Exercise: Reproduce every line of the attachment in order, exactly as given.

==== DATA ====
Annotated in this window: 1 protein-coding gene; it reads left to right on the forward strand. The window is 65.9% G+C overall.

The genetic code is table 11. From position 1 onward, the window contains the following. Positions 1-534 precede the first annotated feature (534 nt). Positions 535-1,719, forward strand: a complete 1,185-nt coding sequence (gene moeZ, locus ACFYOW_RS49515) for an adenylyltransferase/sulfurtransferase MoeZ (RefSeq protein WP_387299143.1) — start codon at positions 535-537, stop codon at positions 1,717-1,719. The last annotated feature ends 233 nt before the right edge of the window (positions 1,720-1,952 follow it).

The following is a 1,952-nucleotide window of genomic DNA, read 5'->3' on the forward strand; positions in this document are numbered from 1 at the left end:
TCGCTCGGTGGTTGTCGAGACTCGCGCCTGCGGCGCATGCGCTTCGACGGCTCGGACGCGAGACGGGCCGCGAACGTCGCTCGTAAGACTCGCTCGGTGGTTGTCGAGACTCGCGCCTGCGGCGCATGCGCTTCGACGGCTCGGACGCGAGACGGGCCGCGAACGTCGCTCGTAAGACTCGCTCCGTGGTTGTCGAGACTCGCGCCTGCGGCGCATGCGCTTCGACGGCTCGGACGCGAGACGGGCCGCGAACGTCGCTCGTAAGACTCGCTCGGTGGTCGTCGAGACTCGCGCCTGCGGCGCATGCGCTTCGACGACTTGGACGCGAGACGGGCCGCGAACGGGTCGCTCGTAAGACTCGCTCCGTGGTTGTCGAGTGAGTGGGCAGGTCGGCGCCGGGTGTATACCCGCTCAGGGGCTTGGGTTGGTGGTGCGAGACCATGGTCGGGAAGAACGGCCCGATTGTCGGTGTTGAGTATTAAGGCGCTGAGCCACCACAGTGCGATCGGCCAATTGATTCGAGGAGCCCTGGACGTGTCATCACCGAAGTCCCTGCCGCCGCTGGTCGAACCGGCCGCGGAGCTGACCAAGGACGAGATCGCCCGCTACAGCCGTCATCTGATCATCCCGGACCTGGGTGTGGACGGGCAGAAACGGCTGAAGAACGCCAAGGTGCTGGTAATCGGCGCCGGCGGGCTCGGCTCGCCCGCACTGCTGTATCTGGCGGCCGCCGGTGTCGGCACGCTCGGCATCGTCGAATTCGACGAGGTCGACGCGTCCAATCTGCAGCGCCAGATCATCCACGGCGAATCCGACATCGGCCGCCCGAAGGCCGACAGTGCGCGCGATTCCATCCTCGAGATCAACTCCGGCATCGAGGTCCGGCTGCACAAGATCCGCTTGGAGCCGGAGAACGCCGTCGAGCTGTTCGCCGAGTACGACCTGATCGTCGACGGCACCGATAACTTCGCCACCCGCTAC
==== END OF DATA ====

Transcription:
Annotated in this window: 1 protein-coding gene; it reads left to right on the forward strand. The window is 65.9% G+C overall.

The genetic code is table 11. From position 1 onward, the window contains the following. Positions 1-534 precede the first annotated feature (534 nt). Positions 535-1,719, forward strand: a complete 1,185-nt coding sequence (gene moeZ, locus ACFYOW_RS49515) for an adenylyltransferase/sulfurtransferase MoeZ (RefSeq protein WP_387299143.1) — start codon at positions 535-537, stop codon at positions 1,717-1,719. The last annotated feature ends 233 nt before the right edge of the window (positions 1,720-1,952 follow it).

The following is a 1,952-nucleotide window of genomic DNA, read 5'->3' on the forward strand; positions in this document are numbered from 1 at the left end:
TCGCTCGGTGGTTGTCGAGACTCGCGCCTGCGGCGCATGCGCTTCGACGGCTCGGACGCGAGACGGGCCGCGAACGTCGCTCGTAAGACTCGCTCGGTGGTTGTCGAGACTCGCGCCTGCGGCGCATGCGCTTCGACGGCTCGGACGCGAGACGGGCCGCGAACGTCGCTCGTAAGACTCGCTCCGTGGTTGTCGAGACTCGCGCCTGCGGCGCATGCGCTTCGACGGCTCGGACGCGAGACGGGCCGCGAACGTCGCTCGTAAGACTCGCTCGGTGGTCGTCGAGACTCGCGCCTGCGGCGCATGCGCTTCGACGACTTGGACGCGAGACGGGCCGCGAACGGGTCGCTCGTAAGACTCGCTCCGTGGTTGTCGAGTGAGTGGGCAGGTCGGCGCCGGGTGTATACCCGCTCAGGGGCTTGGGTTGGTGGTGCGAGACCATGGTCGGGAAGAACGGCCCGATTGTCGGTGTTGAGTATTAAGGCGCTGAGCCACCACAGTGCGATCGGCCAATTGATTCGAGGAGCCCTGGACGTGTCATCACCGAAGTCCCTGCCGCCGCTGGTCGAACCGGCCGCGGAGCTGACCAAGGACGAGATCGCCCGCTACAGCCGTCATCTGATCATCCCGGACCTGGGTGTGGACGGGCAGAAACGGCTGAAGAACGCCAAGGTGCTGGTAATCGGCGCCGGCGGGCTCGGCTCGCCCGCACTGCTGTATCTGGCGGCCGCCGGTGTCGGCACGCTCGGCATCGTCGAATTCGACGAGGTCGACGCGTCCAATCTGCAGCGCCAGATCATCCACGGCGAATCCGACATCGGCCGCCCGAAGGCCGACAGTGCGCGCGATTCCATCCTCGAGATCAACTCCGGCATCGAGGTCCGGCTGCACAAGATCCGCTTGGAGCCGGAGAACGCCGTCGAGCTGTTCGCCGAGTACGACCTGATCGTCGACGGCACCGATAACTTCGCCACCCGCTAC